Two coalitions, one a broad-based consumer affairs group of other organizations and the other a group of cities, has written federal regulators once again calling on them to do something to reign in the participation of federally insured banks in payday lending.
In letters to chairmen of the Federal Reserve and the FDIC, as well as to Thomas Curry, Comptroller of the Currency, and Consumer Financial Protection Bureau Director Richard Cordray, the two coalitions expressed gratitude for pledges of action regulators have already made but said that those pledged actions now need to be made.
“Over the last year, the need for federal regulatory action has only become clearer,” wrote the unnamed larger consumer coalition, which included 260 groups and individiuals in their March 15 letter. “Despite banks’ claims that these loans offer short-term, emergency solutions for their customers, banks have offered no data that would dispute that these loans are trapping their customers in long-term, high-cost debt. And despite efforts of many of the undersigned groups to engage directly with banks making payday loans; heightened negative media attention; and public expressions of concern from state legislators, state regulators and members of Congress, banks continue to make payday loans.”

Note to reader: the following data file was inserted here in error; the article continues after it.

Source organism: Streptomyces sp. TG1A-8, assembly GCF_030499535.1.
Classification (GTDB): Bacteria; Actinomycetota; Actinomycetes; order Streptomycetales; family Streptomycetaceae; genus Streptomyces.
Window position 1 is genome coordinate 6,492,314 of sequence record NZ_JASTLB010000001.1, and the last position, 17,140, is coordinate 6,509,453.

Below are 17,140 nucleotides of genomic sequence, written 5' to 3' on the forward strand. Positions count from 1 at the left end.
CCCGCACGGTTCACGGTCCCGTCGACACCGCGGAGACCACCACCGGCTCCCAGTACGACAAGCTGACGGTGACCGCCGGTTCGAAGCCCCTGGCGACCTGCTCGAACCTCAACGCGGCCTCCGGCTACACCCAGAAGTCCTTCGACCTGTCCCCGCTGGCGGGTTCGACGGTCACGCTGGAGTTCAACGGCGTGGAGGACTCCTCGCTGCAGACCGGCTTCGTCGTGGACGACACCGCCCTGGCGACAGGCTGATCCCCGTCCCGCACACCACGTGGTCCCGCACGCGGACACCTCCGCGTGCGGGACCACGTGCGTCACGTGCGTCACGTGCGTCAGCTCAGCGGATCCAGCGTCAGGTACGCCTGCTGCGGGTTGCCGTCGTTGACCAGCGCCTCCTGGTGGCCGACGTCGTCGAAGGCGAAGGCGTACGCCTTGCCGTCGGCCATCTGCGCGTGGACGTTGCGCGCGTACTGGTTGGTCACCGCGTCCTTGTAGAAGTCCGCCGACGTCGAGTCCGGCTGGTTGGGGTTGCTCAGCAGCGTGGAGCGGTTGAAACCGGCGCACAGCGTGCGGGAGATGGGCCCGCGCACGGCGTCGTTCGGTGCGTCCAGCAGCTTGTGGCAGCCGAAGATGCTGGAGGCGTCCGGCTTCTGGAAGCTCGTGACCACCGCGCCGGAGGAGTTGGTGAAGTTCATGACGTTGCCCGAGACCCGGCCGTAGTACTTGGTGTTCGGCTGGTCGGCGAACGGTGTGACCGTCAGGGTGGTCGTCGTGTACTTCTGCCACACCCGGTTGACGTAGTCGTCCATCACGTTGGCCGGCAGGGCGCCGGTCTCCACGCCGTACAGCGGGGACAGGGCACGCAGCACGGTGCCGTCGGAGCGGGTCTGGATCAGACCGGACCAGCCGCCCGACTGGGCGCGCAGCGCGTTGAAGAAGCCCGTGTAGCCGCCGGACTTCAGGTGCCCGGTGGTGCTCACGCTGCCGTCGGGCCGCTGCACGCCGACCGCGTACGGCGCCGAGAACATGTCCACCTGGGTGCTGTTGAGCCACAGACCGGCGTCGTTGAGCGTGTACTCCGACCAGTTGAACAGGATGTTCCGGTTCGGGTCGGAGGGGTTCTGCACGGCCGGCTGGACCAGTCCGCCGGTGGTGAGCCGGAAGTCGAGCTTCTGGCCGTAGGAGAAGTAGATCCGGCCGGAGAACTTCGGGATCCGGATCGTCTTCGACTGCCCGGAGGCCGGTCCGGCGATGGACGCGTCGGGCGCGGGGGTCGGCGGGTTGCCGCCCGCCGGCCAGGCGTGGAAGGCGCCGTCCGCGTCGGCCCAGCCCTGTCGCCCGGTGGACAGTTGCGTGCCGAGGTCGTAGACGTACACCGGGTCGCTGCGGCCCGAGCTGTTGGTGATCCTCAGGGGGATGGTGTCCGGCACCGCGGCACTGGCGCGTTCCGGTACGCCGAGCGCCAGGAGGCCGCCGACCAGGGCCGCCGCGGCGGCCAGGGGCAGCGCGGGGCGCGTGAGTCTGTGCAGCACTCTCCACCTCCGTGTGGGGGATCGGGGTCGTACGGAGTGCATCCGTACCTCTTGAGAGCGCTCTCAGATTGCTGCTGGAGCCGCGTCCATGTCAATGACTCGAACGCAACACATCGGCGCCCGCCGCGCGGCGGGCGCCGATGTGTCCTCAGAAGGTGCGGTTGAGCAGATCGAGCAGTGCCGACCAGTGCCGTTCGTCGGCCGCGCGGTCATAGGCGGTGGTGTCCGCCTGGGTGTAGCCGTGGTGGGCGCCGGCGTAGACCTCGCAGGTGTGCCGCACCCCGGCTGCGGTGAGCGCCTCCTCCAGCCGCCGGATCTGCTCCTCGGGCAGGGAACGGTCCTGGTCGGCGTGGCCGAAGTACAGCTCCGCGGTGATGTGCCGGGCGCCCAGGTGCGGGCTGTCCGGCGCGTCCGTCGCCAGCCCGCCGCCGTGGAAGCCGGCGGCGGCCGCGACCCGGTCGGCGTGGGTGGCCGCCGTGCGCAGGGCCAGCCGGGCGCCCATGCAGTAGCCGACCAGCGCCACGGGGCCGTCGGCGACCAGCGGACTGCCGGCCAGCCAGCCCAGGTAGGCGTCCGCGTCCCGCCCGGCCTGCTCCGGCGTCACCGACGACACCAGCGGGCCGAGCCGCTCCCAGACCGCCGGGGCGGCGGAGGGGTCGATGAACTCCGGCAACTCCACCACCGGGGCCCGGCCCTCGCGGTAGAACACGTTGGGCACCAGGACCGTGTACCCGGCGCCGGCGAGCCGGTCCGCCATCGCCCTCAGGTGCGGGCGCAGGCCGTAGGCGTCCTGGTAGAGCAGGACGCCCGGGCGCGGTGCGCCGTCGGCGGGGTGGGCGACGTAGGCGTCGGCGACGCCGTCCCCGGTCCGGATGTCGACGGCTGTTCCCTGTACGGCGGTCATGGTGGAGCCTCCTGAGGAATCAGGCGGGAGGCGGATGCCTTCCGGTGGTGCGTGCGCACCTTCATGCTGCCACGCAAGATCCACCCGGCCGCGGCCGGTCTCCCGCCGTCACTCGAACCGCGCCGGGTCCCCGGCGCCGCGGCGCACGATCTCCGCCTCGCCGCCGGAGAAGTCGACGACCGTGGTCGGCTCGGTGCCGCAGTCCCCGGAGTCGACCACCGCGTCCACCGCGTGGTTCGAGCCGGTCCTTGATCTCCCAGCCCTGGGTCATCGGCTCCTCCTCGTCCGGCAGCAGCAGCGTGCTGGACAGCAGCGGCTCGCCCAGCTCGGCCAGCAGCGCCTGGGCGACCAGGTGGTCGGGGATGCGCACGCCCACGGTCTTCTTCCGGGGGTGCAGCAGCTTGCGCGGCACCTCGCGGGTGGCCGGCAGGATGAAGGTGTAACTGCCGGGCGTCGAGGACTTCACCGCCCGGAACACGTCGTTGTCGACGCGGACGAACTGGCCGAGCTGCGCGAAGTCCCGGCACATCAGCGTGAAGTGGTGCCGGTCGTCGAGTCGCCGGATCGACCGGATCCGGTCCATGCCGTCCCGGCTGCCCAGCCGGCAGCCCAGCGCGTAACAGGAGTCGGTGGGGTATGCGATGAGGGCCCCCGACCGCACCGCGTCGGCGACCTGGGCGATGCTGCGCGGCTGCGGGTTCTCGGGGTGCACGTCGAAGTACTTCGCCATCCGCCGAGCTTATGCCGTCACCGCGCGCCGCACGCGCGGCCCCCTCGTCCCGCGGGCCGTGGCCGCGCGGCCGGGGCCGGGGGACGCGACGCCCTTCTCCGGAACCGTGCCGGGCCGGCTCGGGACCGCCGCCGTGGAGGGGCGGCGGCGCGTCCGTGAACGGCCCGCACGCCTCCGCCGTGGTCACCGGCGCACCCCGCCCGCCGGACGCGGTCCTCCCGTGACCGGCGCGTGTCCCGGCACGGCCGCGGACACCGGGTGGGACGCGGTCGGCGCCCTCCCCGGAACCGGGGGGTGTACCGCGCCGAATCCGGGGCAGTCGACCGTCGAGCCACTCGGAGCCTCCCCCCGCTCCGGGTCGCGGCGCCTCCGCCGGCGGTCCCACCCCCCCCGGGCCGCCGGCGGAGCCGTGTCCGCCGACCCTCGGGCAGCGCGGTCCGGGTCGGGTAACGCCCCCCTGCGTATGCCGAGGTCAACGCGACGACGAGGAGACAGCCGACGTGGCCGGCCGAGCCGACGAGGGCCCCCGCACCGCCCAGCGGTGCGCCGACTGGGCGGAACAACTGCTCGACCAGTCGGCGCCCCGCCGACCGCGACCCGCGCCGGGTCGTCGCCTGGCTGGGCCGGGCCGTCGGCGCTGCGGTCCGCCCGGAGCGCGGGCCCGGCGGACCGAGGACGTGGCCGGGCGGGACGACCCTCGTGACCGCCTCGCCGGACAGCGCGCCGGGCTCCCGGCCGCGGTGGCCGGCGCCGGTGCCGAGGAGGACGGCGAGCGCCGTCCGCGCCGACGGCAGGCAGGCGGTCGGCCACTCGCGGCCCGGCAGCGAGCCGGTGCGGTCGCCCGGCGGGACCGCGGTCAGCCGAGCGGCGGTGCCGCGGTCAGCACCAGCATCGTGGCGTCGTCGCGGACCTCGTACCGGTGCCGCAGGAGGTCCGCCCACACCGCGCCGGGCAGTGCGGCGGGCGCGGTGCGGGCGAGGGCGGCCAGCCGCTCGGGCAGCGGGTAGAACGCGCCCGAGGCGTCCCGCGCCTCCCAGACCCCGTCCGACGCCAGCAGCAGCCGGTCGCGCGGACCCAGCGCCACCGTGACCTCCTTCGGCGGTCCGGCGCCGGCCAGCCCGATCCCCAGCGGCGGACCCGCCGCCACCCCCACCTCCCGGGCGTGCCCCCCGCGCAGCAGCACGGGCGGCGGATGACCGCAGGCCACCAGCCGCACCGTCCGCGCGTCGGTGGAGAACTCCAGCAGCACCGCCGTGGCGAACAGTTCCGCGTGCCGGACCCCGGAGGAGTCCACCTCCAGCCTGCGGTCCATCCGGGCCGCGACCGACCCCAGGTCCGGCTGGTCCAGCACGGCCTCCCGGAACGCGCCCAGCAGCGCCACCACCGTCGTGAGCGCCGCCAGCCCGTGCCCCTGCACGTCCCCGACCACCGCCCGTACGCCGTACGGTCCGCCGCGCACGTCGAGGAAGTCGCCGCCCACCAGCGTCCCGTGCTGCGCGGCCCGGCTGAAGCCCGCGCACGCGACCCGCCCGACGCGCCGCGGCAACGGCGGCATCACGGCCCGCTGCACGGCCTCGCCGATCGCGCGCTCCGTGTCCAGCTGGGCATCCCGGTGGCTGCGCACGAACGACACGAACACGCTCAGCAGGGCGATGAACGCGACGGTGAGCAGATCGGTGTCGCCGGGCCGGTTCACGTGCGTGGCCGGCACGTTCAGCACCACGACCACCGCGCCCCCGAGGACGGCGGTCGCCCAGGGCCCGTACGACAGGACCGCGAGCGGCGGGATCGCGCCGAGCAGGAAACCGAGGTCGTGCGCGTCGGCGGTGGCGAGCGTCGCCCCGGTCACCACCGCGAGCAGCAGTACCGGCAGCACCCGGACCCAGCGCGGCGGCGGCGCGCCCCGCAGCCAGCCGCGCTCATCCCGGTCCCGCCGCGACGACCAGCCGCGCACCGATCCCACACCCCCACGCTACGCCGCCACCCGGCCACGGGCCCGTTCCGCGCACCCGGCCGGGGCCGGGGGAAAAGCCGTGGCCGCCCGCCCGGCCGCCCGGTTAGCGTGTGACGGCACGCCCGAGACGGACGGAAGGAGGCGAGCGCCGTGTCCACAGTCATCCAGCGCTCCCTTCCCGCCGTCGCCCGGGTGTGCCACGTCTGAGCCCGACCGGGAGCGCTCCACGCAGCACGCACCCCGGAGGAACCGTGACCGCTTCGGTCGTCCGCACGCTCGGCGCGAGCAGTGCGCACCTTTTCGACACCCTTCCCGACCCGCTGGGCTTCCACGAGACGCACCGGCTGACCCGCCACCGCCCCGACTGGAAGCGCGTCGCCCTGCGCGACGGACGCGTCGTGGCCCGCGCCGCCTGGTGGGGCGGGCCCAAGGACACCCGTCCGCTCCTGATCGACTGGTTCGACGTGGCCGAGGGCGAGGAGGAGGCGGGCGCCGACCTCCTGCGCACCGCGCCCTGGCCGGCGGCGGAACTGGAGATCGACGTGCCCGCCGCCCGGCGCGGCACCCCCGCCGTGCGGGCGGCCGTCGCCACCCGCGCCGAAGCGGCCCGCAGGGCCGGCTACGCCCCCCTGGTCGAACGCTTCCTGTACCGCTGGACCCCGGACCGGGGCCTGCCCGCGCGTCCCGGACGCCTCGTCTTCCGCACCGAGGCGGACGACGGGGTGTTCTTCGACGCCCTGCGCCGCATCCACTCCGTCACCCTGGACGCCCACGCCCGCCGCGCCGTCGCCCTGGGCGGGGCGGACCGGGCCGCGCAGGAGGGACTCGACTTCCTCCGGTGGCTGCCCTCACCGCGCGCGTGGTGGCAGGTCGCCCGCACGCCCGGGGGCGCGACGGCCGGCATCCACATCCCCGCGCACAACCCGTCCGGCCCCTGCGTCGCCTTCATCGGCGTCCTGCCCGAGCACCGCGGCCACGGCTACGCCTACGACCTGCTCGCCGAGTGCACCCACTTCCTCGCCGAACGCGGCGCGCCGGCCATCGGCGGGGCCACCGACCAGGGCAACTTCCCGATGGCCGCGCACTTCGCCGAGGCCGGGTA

The coalition included groups such as the AARP and AFL-CIO.
The Cities for Financial Empowerment Coalition wrote in its March 13 letter that “[r]esearch suggests that payday loans may actually push people out of the financial mainstream through involuntary closures of bank accounts,” and quoted an FDIC report on the topic that found “providing high credit on a recurring basis to customers with long lending increases institutions’ credit, legal, reputational and compliance risks, and can create a serious financial hardship for the customer.”